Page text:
Kiss Me First by Lottie Moggach

Kiss Me First by Lottie Moggach

Kiss Me First by Lottie Moggach

Leila had a tough childhood, bullied by classmates her Mother became her best friend. Even when she hit her twenties she hid away, watching her old school friend’s lives through Facebook but still being content with only her Mother’s company. But as her Mother gradually weakens due to MS, Leila takes solace in the world of online gaming. During one such gaming session, she is recommended a website for open-minded and philosophical thinkers called Red Pill.

At first, the website opens her eyes up to a number of issues and for the first time ever, she feels she has found a community that truly accepts her and the way she thinks. Before long she receives a private message from the owner of the website, Adrian, asking if they could meet face to face. Taking the personal attention as a huge compliment Leila takes the risk and agrees to meet him. During the meeting he asks her opinion on a few issues, one being ‘the claim argument’. He describes it as :

“…not only do we not have the right to prevent those who wish to end their lives from doing so, but that we actually have a duty to help them, if asked.”

Due to Leila’s own personal experience with illness, she agrees straight away and Adrian compliments her giving nature. Then he asks her if she would be willing to help a girl in that exact situation, would she continue the girl’s online life after her suicide to prevent her family and friends discovering the truth. Although she knows straight away that it wouldn’t be easy, Leila agrees to help a girl named Tess cover up her suicide.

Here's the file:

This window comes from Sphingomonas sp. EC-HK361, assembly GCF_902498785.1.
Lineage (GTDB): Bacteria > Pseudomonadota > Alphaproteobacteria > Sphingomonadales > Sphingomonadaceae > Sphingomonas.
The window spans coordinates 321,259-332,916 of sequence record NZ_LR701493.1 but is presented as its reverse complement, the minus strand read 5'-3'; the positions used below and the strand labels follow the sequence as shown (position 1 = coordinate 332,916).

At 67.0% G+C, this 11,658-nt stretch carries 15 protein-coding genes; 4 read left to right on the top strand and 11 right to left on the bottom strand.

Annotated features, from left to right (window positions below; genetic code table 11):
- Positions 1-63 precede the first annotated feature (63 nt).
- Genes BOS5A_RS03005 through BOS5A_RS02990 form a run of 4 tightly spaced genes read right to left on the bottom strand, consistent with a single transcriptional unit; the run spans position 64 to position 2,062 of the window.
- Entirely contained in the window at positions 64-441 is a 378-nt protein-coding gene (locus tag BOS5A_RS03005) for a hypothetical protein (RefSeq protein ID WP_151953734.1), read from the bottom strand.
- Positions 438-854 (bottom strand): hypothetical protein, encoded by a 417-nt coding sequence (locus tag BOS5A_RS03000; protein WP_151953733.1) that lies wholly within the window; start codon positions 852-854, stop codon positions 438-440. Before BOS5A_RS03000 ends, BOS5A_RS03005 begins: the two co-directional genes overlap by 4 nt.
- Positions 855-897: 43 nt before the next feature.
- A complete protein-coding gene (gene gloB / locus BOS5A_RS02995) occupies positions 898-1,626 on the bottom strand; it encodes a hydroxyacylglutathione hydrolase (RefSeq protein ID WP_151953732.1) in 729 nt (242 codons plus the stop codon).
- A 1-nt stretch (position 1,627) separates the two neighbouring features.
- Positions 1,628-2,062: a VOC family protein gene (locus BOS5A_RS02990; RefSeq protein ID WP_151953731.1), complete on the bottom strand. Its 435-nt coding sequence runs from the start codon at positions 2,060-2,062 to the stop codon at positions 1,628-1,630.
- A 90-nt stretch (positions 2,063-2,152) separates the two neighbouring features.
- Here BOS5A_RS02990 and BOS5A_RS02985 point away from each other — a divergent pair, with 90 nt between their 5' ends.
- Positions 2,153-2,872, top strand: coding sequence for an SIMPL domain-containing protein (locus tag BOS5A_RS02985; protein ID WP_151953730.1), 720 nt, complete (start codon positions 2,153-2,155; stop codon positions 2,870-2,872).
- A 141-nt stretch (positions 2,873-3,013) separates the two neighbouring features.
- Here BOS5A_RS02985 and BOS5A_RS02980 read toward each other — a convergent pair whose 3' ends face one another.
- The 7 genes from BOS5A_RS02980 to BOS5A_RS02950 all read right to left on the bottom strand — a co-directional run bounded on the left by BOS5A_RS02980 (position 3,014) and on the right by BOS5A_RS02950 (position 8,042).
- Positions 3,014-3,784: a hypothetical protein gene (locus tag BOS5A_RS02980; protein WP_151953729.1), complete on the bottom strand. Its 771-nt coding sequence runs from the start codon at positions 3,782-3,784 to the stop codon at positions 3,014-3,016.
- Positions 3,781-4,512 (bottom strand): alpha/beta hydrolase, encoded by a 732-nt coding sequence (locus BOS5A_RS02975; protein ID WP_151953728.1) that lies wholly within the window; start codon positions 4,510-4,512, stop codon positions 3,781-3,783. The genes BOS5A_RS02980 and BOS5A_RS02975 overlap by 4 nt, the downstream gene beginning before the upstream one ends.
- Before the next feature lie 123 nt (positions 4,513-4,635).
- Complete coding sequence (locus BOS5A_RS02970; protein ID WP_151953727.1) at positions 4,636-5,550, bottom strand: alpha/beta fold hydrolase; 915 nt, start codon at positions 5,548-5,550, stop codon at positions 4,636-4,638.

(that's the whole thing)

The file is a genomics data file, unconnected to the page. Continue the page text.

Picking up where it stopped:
Falling between the genres of psychological thriller, mystery and drama, Kiss Me First is an absorbingly dark concept. Removing the already highly debated act of assisted suicide itself, the novel introduces a newer area of debate with the continuation of someone else’s online life. Leila’s lack of emotional response and opinions ground in logic, add to her ability to detach from the situation and therefore she never even considers trying to talk Tess out of the suicide. She learns all she can, listens to her life story and carefully constructs a made-up future on an obscure, faraway island. This book constantly plays with your idea of ‘the victim,’ although Tess may first appear to be the obvious choice, the story progresses to make you wonder how many other victims there were in the Red Pill project and who, if anyone, was to blame.

Kiss Me First is not only a gripping story but a novel brimming over with philosophical ideas and questions to leave the reader quite unsure of themselves. Lottie Moggach’s insight into social media personality and the blurred edges of the law becomes both unnerving, profound and hugely enjoyable.

Buy Kiss Me First by Lottie Moggach

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